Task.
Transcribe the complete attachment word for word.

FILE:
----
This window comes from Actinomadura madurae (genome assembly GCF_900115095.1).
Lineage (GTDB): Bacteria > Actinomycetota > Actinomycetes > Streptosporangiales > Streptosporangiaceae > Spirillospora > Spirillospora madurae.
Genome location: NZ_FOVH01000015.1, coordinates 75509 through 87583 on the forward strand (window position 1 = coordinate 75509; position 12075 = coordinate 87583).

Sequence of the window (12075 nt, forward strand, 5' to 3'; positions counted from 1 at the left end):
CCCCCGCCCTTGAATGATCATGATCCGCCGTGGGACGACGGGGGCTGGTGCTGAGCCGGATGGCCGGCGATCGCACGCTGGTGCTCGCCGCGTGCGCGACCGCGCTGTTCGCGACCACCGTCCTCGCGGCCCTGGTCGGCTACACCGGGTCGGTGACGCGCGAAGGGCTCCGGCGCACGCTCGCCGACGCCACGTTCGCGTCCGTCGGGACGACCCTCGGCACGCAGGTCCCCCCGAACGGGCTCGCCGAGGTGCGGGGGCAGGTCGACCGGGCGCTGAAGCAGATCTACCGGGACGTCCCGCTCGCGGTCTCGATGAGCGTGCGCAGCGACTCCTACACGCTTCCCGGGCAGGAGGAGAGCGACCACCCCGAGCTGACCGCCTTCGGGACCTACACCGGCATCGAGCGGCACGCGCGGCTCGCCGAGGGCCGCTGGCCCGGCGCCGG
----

This window comes from Actinomadura madurae (genome assembly GCF_900115095.1).
Lineage (GTDB): Bacteria > Actinomycetota > Actinomycetes > Streptosporangiales > Streptosporangiaceae > Spirillospora > Spirillospora madurae.
Genome location: NZ_FOVH01000015.1, coordinates 75509 through 87583 on the forward strand (window position 1 = coordinate 75509; position 12075 = coordinate 87583).

Sequence of the window (12075 nt, forward strand, 5' to 3'; positions counted from 1 at the left end):
CCCCCGCCCTTGAATGATCATGATCCGCCGTGGGACGACGGGGGCTGGTGCTGAGCCGGATGGCCGGCGATCGCACGCTGGTGCTCGCCGCGTGCGCGACCGCGCTGTTCGCGACCACCGTCCTCGCGGCCCTGGTCGGCTACACCGGGTCGGTGACGCGCGAAGGGCTCCGGCGCACGCTCGCCGACGCCACGTTCGCGTCCGTCGGGACGACCCTCGGCACGCAGGTCCCCCCGAACGGGCTCGCCGAGGTGCGGGGGCAGGTCGACCGGGCGCTGAAGCAGATCTACCGGGACGTCCCGCTCGCGGTCTCGATGAGCGTGCGCAGCGACTCCTACACGCTTCCCGGGCAGGAGGAGAGCGACCACCCCGAGCTGACCGCCTTCGGGACCTACACCGGCATCGAGCGGCACGCGCGGCTCGCCGAGGGCCGCTGGCCCGGCGCCGG